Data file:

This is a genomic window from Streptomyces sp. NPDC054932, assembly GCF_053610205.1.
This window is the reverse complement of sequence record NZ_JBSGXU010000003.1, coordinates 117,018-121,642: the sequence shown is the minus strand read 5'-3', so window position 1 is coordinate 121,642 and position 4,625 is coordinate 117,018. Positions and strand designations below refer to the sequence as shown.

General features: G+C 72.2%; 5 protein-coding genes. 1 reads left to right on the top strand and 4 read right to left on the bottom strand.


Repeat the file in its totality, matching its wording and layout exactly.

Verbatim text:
This is a genomic window from Streptomyces sp. NPDC054932, assembly GCF_053610205.1.
This window is the reverse complement of sequence record NZ_JBSGXU010000003.1, coordinates 117,018-121,642: the sequence shown is the minus strand read 5'-3', so window position 1 is coordinate 121,642 and position 4,625 is coordinate 117,018. Positions and strand designations below refer to the sequence as shown.

General features: G+C 72.2%; 5 protein-coding genes. 1 reads left to right on the top strand and 4 read right to left on the bottom strand.